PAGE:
Tommie Agee

West Metro, the IBC franchise combining the Mets and Angels, represents a group of suburbs to the west of Des Moines proper.  This is where I have lived since 1997, and as such is sort of my ‘home team’ in the league.  Equally important, its name, the Maroons, comes from the high school where I have taught as a substitute teacher for the past ten years or so.

Coincidentally, ten years ago was about the time that I decided to exit both the CBA and RUMBA leagues.  MLB just didn’t seem as interesting to me, and my hobby time shifted in other directions.  This might have led to the extinction of my interest in baseball, but as luck might have it the Dowling Maroons had a very good team and I started going to a couple of home games a week — the field was just a mile or so from home, and both the soph and varsity squads were worth the nominal price of admission.  It also helped that I knew the players (and that they knew me).

Several things have struck me over the years of watching one of the top high school programs in the state of Iowa.  Most obvious is how much better these kids are than the Regina 9 back in the day.  They are better athletes, bigger, stronger, and better trained than we were.  I sometimes marvel at how good you have to be to play for one of the big high schools in the metro, and empathize with average players who, as a result, don’t get to continue playing ball through graduation.  It also has struck me just how hard it is to become a major leaguer.  Two stars from the Dowling program, infielder Jake Yacinich & outfielder Zack Coppola, both turned pro after college but retired last summer after making it as far as AA ball.  

Dowling


The best player I’ve seen, I think, was a catcher named Spencer Navin.  He was such a good defensive backstop that I thought his path to the majors would be fairly easy.  Looking back, I suppose he had a slider-speed bat — this would be trouble down the road — but he was still good enough to start at Vanderbilt.  Eventually he was taken by the Dodgers in the 11th Round, but only got as far as high-A ball.  Last I heard Spencer was in independent ball, and I still think he’s got the defensive chops to be a useful player.  So I’m still hanging onto that ball I had signed by the guys on that 2010 Dowling squad.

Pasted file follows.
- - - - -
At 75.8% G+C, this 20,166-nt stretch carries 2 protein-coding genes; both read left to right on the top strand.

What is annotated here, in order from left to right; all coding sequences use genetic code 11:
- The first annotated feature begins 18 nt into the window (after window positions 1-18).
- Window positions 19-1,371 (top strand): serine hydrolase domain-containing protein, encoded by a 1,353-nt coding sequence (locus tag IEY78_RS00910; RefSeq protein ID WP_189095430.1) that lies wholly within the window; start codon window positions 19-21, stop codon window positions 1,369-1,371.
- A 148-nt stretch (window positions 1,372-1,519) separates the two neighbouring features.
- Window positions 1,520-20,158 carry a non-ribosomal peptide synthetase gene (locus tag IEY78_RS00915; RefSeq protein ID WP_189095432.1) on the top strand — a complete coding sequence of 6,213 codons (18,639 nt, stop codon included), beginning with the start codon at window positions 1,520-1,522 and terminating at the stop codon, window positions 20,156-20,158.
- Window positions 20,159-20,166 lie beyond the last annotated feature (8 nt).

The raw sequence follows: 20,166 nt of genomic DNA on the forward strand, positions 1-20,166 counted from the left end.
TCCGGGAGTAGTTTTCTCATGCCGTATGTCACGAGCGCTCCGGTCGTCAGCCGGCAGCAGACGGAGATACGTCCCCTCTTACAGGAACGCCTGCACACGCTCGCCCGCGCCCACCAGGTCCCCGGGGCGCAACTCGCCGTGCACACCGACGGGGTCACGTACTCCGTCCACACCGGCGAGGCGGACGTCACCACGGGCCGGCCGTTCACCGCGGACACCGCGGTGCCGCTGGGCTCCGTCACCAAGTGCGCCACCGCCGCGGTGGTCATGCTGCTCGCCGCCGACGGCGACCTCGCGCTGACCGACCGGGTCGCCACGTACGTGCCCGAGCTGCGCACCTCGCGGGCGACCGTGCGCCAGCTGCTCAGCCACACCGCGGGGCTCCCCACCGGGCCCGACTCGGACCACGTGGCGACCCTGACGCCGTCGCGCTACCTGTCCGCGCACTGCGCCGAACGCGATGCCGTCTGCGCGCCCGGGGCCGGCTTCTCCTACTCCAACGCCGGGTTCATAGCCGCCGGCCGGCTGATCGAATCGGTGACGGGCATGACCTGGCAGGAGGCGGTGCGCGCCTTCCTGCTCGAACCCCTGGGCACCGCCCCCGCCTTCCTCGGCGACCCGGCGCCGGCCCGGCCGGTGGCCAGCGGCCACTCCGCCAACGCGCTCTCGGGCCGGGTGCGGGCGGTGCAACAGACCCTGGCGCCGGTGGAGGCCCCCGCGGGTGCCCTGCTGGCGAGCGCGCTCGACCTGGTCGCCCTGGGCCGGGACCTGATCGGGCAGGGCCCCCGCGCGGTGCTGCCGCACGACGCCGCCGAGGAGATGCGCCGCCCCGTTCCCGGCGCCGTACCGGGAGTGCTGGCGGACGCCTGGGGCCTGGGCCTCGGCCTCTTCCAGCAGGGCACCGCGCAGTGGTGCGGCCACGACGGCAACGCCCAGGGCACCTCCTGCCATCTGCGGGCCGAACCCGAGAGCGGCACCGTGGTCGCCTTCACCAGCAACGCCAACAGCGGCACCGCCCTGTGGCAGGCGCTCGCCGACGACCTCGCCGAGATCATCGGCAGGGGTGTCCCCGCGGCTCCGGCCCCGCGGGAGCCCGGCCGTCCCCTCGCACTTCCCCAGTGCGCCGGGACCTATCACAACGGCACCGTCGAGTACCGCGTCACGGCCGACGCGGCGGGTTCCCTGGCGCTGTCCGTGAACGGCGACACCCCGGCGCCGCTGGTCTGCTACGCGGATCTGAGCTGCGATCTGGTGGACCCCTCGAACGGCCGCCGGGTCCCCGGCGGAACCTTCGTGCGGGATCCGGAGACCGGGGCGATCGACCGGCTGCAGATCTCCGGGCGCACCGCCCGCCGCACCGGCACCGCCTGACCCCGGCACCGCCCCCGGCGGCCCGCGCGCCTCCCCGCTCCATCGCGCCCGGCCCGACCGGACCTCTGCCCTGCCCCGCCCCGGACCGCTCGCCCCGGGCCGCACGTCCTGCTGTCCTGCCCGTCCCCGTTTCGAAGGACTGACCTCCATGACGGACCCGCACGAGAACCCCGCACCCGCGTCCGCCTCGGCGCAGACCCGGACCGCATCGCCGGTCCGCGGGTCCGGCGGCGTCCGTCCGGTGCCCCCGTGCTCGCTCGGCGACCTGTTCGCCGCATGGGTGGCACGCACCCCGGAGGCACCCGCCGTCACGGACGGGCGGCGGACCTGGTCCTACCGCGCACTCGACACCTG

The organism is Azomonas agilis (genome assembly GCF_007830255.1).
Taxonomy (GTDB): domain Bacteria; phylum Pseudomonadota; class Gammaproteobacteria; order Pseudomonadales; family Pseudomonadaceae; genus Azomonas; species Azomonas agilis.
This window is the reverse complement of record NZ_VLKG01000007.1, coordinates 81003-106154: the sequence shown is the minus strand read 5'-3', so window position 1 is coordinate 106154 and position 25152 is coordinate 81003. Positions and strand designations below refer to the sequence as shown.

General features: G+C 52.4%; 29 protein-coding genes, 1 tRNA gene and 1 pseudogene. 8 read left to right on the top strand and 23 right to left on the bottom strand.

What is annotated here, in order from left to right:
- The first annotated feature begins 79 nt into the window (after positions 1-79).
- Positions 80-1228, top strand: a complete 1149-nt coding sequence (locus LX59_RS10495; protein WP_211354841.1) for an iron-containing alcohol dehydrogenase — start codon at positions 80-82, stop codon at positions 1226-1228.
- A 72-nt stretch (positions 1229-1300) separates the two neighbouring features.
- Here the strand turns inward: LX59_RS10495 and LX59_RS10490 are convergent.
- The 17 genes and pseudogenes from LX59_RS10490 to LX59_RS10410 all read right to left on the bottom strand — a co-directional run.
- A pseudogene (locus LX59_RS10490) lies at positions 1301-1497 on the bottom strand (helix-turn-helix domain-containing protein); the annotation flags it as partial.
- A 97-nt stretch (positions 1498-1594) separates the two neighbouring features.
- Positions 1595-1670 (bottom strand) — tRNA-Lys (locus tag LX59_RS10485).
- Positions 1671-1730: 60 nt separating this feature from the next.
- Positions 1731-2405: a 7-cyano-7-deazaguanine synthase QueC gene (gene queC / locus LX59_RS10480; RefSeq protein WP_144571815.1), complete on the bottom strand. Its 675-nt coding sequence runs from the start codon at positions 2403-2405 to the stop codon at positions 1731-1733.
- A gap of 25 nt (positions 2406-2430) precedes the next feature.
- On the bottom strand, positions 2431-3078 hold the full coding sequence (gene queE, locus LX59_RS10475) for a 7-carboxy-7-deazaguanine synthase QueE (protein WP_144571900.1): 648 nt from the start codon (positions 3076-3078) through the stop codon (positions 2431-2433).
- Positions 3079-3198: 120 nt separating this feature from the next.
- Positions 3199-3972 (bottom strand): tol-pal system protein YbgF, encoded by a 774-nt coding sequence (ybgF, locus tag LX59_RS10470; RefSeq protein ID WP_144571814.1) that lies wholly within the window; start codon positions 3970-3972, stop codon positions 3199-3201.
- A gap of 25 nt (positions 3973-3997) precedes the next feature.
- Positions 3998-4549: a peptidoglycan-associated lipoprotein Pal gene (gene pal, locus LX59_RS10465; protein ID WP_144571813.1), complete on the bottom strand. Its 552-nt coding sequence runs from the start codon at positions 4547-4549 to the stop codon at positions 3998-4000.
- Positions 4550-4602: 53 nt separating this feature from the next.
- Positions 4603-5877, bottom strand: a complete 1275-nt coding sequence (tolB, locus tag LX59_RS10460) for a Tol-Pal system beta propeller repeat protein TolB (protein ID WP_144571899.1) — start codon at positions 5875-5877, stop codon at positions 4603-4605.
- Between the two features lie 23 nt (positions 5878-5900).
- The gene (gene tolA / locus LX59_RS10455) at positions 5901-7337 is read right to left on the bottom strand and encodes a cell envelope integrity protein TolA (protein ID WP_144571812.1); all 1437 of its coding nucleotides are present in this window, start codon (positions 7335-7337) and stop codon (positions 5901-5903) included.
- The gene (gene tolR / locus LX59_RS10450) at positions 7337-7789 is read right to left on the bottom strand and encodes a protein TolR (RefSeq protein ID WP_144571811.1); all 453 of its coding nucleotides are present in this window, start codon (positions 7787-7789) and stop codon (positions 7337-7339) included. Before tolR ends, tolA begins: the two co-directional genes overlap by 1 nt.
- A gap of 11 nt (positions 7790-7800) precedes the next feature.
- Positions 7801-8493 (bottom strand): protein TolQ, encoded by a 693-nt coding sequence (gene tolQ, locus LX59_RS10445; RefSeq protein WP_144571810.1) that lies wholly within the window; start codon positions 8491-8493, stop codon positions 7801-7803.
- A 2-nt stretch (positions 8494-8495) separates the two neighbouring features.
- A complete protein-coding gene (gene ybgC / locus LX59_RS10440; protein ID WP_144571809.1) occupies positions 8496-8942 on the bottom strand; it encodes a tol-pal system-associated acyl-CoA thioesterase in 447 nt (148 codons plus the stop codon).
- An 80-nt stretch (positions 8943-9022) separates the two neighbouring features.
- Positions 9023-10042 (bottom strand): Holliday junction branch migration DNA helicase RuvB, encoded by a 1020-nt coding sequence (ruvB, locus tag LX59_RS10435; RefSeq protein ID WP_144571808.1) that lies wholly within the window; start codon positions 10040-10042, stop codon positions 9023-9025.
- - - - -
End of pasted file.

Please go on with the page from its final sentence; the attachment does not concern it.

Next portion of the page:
It ain’t easy to reach the majors.  Per the Peanuts cartoon, Beethoven can’t really be great because his picture isn’t on a bubble gum card, and Topps confers immortality upon the Hank Aarons and Bill Zubers alike.  As fans we all get this at some level, and yet we still make cruel jokes about batters south of the Mendoza Line and pitchers who are so bad they couldn’t even strikeout Ted Williams’ frozen head.  

I suppose the 1962 Mets will always represent the worst roster ever.  But change is constant in baseball — the average MLB career is less than six years — and by 1968 that team had been transformed: aside from Ed Kranepool (who was 17 in 1962), not a single hitter stuck with the Mets over that period.  The team went through what we now recognize as a rebuild, and now had just one regular in the lineup (Ed Charles) older than 26.  

The West Metro roster is also youthful, and for kicks let’s see if the future seems bright for this collection of hitters.  Below are the team’s ten youngest batters, with columns for their pre-68 and post-68 WAR values.  

Batter        1968 Age   WAR (≤1968)   WAR (>1968)
2B Ken Boswell      22        2.3        3.2
SS Bud Harrelson    24        2.5       17.5
RF Ron Swoboda      24        6.1        1.9
LF Cleon Jones      25        4.2       13.9
DH Rick Reichardt   25        9.1        4.9
CF Tommie Agee      25       10.0       15.0
3B Paul Schaal      25        5.3        9.3
CA Jerry Grote      25        2.4       14.7

LF Art Shamsky      26        2.1        3.9
SS Jim Fregosi      26       26.6       22.1

Seven of the ten have more future value, which shows why rebuilding teams chase after youth.  But there are no guarantees, and this is what makes a case such as Ron Swoboda such a puzzler.  In 1968 he made the cover of Sports Illustrated, a year later he made one of the great catches in World Series history, but a few years after that was struggling for a bench role and would retire from the game before turning thirty.